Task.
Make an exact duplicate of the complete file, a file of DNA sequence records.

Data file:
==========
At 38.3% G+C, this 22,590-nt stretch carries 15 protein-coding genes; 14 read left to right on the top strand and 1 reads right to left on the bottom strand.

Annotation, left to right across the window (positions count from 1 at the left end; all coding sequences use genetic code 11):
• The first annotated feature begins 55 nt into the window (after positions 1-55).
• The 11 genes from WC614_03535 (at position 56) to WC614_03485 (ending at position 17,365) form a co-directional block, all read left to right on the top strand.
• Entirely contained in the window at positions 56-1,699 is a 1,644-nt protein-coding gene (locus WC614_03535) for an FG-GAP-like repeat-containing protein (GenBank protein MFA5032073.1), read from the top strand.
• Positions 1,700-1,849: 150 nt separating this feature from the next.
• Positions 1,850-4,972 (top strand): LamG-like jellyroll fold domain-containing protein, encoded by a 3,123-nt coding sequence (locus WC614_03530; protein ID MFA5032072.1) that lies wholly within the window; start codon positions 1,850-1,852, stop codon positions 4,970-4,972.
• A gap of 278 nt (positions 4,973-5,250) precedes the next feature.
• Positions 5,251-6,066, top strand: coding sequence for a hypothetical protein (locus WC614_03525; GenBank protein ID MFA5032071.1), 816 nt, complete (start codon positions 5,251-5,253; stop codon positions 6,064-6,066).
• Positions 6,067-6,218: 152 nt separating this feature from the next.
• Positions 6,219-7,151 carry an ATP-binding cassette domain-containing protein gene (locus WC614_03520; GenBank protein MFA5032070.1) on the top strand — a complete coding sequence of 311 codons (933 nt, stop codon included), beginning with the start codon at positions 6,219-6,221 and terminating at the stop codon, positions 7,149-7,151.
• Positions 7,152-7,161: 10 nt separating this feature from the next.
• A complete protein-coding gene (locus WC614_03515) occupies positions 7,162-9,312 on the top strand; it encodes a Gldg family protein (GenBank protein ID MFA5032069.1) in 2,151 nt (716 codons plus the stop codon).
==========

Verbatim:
At 38.3% G+C, this 22,590-nt stretch carries 15 protein-coding genes; 14 read left to right on the top strand and 1 reads right to left on the bottom strand.

Annotation, left to right across the window (positions count from 1 at the left end; all coding sequences use genetic code 11):
• The first annotated feature begins 55 nt into the window (after positions 1-55).
• The 11 genes from WC614_03535 (at position 56) to WC614_03485 (ending at position 17,365) form a co-directional block, all read left to right on the top strand.
• Entirely contained in the window at positions 56-1,699 is a 1,644-nt protein-coding gene (locus WC614_03535) for an FG-GAP-like repeat-containing protein (GenBank protein MFA5032073.1), read from the top strand.
• Positions 1,700-1,849: 150 nt separating this feature from the next.
• Positions 1,850-4,972 (top strand): LamG-like jellyroll fold domain-containing protein, encoded by a 3,123-nt coding sequence (locus WC614_03530; protein ID MFA5032072.1) that lies wholly within the window; start codon positions 1,850-1,852, stop codon positions 4,970-4,972.
• A gap of 278 nt (positions 4,973-5,250) precedes the next feature.
• Positions 5,251-6,066, top strand: coding sequence for a hypothetical protein (locus WC614_03525; GenBank protein ID MFA5032071.1), 816 nt, complete (start codon positions 5,251-5,253; stop codon positions 6,064-6,066).
• Positions 6,067-6,218: 152 nt separating this feature from the next.
• Positions 6,219-7,151 carry an ATP-binding cassette domain-containing protein gene (locus WC614_03520; GenBank protein MFA5032070.1) on the top strand — a complete coding sequence of 311 codons (933 nt, stop codon included), beginning with the start codon at positions 6,219-6,221 and terminating at the stop codon, positions 7,149-7,151.
• Positions 7,152-7,161: 10 nt separating this feature from the next.
• A complete protein-coding gene (locus WC614_03515) occupies positions 7,162-9,312 on the top strand; it encodes a Gldg family protein (GenBank protein ID MFA5032069.1) in 2,151 nt (716 codons plus the stop codon).